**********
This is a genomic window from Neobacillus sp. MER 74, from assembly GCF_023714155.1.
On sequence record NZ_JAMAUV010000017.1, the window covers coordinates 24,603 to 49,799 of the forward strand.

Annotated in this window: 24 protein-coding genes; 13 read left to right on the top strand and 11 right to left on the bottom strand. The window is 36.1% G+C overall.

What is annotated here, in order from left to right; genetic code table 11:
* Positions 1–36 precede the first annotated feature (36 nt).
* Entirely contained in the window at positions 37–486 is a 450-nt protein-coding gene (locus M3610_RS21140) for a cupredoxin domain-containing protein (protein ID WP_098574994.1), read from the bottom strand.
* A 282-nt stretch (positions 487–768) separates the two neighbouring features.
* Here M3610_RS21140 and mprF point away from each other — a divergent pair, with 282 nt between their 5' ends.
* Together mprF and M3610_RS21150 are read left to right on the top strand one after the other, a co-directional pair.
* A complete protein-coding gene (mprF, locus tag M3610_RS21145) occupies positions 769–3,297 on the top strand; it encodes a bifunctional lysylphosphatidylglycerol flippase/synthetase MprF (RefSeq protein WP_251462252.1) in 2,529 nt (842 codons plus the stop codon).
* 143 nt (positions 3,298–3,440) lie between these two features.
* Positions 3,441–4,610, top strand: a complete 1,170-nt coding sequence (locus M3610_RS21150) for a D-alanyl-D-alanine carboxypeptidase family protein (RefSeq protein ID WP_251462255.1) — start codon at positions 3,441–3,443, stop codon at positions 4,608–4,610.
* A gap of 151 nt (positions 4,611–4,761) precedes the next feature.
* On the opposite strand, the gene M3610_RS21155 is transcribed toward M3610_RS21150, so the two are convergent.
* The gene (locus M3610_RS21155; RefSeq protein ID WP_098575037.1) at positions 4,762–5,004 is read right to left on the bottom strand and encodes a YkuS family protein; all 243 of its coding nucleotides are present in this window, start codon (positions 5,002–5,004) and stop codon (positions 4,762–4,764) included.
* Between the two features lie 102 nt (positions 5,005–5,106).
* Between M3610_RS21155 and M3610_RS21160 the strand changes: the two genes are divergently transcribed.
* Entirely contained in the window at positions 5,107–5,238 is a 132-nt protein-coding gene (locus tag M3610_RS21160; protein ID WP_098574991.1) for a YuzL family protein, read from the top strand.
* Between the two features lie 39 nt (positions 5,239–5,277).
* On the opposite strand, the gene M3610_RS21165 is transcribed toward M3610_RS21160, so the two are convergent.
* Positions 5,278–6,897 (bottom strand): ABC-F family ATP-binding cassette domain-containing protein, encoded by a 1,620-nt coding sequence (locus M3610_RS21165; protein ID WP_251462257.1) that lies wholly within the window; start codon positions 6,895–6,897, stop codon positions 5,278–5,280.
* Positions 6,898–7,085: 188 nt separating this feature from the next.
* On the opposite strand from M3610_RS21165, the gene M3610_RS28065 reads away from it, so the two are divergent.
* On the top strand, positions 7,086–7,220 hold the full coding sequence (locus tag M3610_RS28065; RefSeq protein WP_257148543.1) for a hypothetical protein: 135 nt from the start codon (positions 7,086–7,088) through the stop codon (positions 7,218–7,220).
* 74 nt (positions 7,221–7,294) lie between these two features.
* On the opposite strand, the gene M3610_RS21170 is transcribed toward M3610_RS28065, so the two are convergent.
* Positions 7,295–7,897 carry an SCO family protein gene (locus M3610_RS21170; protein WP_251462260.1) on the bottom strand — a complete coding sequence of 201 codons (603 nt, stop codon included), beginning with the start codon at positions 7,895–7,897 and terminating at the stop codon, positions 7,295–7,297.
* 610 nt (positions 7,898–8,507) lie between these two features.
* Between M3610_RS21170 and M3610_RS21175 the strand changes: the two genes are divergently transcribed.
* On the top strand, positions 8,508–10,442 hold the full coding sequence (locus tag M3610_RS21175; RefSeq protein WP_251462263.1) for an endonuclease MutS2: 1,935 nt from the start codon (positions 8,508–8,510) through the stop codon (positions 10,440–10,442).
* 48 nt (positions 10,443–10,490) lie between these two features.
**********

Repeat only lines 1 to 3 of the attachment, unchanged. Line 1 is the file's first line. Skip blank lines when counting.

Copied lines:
This is a genomic window from Neobacillus sp. MER 74, from assembly GCF_023714155.1.
On sequence record NZ_JAMAUV010000017.1, the window covers coordinates 24,603 to 49,799 of the forward strand.

Annotated in this window: 24 protein-coding genes; 13 read left to right on the top strand and 11 right to left on the bottom strand. The window is 36.1% G+C overall.